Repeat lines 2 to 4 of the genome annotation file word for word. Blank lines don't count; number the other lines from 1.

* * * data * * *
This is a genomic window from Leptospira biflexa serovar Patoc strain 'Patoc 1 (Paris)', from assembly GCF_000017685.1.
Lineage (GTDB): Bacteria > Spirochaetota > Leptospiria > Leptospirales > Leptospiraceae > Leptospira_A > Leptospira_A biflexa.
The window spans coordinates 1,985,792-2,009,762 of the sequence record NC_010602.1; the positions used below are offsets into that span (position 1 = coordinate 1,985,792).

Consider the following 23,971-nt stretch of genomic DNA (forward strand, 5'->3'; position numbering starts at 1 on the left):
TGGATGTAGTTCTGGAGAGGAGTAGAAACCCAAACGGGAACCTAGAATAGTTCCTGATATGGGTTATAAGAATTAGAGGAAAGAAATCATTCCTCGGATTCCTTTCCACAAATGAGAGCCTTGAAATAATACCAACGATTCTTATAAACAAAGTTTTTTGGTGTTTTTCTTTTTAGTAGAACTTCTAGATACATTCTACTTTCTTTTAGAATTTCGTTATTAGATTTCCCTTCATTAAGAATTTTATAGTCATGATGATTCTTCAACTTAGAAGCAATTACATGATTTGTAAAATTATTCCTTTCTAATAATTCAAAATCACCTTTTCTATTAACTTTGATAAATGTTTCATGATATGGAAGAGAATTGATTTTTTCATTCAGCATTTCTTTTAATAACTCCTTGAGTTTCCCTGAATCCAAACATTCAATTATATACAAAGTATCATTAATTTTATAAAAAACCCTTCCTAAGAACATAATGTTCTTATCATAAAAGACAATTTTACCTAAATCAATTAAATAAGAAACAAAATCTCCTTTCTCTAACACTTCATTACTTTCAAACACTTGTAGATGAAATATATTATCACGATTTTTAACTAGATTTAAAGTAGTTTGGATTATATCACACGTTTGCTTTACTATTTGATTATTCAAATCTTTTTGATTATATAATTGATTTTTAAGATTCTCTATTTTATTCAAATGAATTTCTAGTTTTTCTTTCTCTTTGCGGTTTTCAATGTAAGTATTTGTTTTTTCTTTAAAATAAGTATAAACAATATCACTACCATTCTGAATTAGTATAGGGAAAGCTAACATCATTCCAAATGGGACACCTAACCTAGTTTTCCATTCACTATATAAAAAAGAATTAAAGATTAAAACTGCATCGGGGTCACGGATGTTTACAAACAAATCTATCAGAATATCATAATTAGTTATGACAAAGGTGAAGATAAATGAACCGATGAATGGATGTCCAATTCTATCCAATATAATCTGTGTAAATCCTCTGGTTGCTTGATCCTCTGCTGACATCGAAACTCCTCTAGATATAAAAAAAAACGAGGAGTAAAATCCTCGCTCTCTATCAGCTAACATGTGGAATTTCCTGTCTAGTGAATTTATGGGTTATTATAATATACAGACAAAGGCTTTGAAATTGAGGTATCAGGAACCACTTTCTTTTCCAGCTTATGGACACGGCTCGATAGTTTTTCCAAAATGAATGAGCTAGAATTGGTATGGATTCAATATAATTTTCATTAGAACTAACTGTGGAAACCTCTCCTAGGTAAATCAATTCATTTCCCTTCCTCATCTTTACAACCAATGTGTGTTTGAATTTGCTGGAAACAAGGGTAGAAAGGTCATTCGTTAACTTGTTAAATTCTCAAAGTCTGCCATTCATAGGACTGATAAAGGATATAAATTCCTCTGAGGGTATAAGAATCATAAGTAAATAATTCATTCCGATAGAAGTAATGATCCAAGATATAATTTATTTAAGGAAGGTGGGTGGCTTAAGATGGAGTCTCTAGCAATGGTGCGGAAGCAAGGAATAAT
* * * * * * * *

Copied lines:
Lineage (GTDB): Bacteria > Spirochaetota > Leptospiria > Leptospirales > Leptospiraceae > Leptospira_A > Leptospira_A biflexa.
The window spans coordinates 1,985,792-2,009,762 of the sequence record NC_010602.1; the positions used below are offsets into that span (position 1 = coordinate 1,985,792).

Consider the following 23,971-nt stretch of genomic DNA (forward strand, 5'->3'; position numbering starts at 1 on the left):